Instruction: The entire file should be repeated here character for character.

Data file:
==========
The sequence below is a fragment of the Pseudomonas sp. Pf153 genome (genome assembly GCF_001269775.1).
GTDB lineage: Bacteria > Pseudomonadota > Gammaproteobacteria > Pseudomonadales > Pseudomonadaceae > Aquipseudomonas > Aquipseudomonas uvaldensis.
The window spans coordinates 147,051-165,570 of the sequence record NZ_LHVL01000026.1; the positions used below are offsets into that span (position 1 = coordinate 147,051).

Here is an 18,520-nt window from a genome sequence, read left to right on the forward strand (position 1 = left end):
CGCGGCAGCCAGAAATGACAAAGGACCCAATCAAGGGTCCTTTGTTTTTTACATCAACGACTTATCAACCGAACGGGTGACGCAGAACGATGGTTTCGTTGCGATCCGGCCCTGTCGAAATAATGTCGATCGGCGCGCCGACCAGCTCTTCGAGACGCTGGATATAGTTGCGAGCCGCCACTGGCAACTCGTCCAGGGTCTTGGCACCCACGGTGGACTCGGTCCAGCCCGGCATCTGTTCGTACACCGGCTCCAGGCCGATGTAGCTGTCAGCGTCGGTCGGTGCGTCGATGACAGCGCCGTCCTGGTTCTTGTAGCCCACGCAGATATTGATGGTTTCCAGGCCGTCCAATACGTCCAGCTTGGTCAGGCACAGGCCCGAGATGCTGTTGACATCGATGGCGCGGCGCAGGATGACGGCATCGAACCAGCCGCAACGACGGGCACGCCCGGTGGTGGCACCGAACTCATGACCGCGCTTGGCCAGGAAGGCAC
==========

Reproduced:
The sequence below is a fragment of the Pseudomonas sp. Pf153 genome (genome assembly GCF_001269775.1).
GTDB lineage: Bacteria > Pseudomonadota > Gammaproteobacteria > Pseudomonadales > Pseudomonadaceae > Aquipseudomonas > Aquipseudomonas uvaldensis.
The window spans coordinates 147,051-165,570 of the sequence record NZ_LHVL01000026.1; the positions used below are offsets into that span (position 1 = coordinate 147,051).

Here is an 18,520-nt window from a genome sequence, read left to right on the forward strand (position 1 = left end):
CGCGGCAGCCAGAAATGACAAAGGACCCAATCAAGGGTCCTTTGTTTTTTACATCAACGACTTATCAACCGAACGGGTGACGCAGAACGATGGTTTCGTTGCGATCCGGCCCTGTCGAAATAATGTCGATCGGCGCGCCGACCAGCTCTTCGAGACGCTGGATATAGTTGCGAGCCGCCACTGGCAACTCGTCCAGGGTCTTGGCACCCACGGTGGACTCGGTCCAGCCCGGCATCTGTTCGTACACCGGCTCCAGGCCGATGTAGCTGTCAGCGTCGGTCGGTGCGTCGATGACAGCGCCGTCCTGGTTCTTGTAGCCCACGCAGATATTGATGGTTTCCAGGCCGTCCAATACGTCCAGCTTGGTCAGGCACAGGCCCGAGATGCTGTTGACATCGATGGCGCGGCGCAGGATGACGGCATCGAACCAGCCGCAACGACGGGCACGCCCGGTGGTGGCACCGAACTCATGACCGCGCTTGGCCAGGAAGGCAC